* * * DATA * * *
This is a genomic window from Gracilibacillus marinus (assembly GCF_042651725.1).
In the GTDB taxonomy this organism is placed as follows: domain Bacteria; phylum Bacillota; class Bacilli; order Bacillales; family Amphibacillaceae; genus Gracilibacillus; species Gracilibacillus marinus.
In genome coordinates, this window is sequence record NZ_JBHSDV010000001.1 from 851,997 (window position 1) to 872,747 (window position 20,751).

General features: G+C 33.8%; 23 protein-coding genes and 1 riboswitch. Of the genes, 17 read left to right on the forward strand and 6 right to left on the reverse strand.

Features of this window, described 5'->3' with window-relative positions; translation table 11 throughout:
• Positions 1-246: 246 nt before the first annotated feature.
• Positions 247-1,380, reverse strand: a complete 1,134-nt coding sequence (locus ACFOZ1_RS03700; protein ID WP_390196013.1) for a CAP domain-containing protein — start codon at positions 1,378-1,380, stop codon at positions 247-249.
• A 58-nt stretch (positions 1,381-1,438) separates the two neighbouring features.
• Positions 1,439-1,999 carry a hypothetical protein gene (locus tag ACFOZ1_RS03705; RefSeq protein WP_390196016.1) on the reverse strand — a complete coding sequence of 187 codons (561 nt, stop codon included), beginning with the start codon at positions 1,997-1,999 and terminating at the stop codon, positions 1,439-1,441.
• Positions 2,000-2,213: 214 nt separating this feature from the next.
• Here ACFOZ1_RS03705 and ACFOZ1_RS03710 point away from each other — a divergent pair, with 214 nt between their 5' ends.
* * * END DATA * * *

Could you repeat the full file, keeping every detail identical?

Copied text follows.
This is a genomic window from Gracilibacillus marinus (assembly GCF_042651725.1).
In the GTDB taxonomy this organism is placed as follows: domain Bacteria; phylum Bacillota; class Bacilli; order Bacillales; family Amphibacillaceae; genus Gracilibacillus; species Gracilibacillus marinus.
In genome coordinates, this window is sequence record NZ_JBHSDV010000001.1 from 851,997 (window position 1) to 872,747 (window position 20,751).

General features: G+C 33.8%; 23 protein-coding genes and 1 riboswitch. Of the genes, 17 read left to right on the forward strand and 6 right to left on the reverse strand.

Features of this window, described 5'->3' with window-relative positions; translation table 11 throughout:
• Positions 1-246: 246 nt before the first annotated feature.
• Positions 247-1,380, reverse strand: a complete 1,134-nt coding sequence (locus ACFOZ1_RS03700; protein ID WP_390196013.1) for a CAP domain-containing protein — start codon at positions 1,378-1,380, stop codon at positions 247-249.
• A 58-nt stretch (positions 1,381-1,438) separates the two neighbouring features.
• Positions 1,439-1,999 carry a hypothetical protein gene (locus tag ACFOZ1_RS03705; RefSeq protein WP_390196016.1) on the reverse strand — a complete coding sequence of 187 codons (561 nt, stop codon included), beginning with the start codon at positions 1,997-1,999 and terminating at the stop codon, positions 1,439-1,441.
• Positions 2,000-2,213: 214 nt separating this feature from the next.
• Here ACFOZ1_RS03705 and ACFOZ1_RS03710 point away from each other — a divergent pair, with 214 nt between their 5' ends.